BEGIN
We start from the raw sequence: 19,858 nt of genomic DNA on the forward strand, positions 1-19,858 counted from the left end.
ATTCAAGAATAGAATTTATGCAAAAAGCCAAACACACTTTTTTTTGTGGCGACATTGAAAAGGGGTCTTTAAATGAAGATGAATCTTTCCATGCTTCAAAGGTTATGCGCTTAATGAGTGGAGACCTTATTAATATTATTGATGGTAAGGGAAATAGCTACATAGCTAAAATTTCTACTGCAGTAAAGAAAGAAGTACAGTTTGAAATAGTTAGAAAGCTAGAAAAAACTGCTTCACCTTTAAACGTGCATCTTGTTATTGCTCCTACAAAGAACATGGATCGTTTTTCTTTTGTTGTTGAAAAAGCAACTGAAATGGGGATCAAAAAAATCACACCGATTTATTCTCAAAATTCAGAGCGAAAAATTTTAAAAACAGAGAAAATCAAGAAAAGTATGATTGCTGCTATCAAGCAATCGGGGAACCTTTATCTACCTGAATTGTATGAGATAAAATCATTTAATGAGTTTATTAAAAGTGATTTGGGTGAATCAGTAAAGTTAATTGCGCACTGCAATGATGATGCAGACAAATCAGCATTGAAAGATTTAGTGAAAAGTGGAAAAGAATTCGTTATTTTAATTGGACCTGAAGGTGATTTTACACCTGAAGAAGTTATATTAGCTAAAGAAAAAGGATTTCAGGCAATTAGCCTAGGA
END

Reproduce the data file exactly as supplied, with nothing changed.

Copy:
We start from the raw sequence: 19,858 nt of genomic DNA on the forward strand, positions 1-19,858 counted from the left end.
ATTCAAGAATAGAATTTATGCAAAAAGCCAAACACACTTTTTTTTGTGGCGACATTGAAAAGGGGTCTTTAAATGAAGATGAATCTTTCCATGCTTCAAAGGTTATGCGCTTAATGAGTGGAGACCTTATTAATATTATTGATGGTAAGGGAAATAGCTACATAGCTAAAATTTCTACTGCAGTAAAGAAAGAAGTACAGTTTGAAATAGTTAGAAAGCTAGAAAAAACTGCTTCACCTTTAAACGTGCATCTTGTTATTGCTCCTACAAAGAACATGGATCGTTTTTCTTTTGTTGTTGAAAAAGCAACTGAAATGGGGATCAAAAAAATCACACCGATTTATTCTCAAAATTCAGAGCGAAAAATTTTAAAAACAGAGAAAATCAAGAAAAGTATGATTGCTGCTATCAAGCAATCGGGGAACCTTTATCTACCTGAATTGTATGAGATAAAATCATTTAATGAGTTTATTAAAAGTGATTTGGGTGAATCAGTAAAGTTAATTGCGCACTGCAATGATGATGCAGACAAATCAGCATTGAAAGATTTAGTGAAAAGTGGAAAAGAATTCGTTATTTTAATTGGACCTGAAGGTGATTTTACACCTGAAGAAGTTATATTAGCTAAAGAAAAAGGATTTCAGGCAATTAGCCTAGGA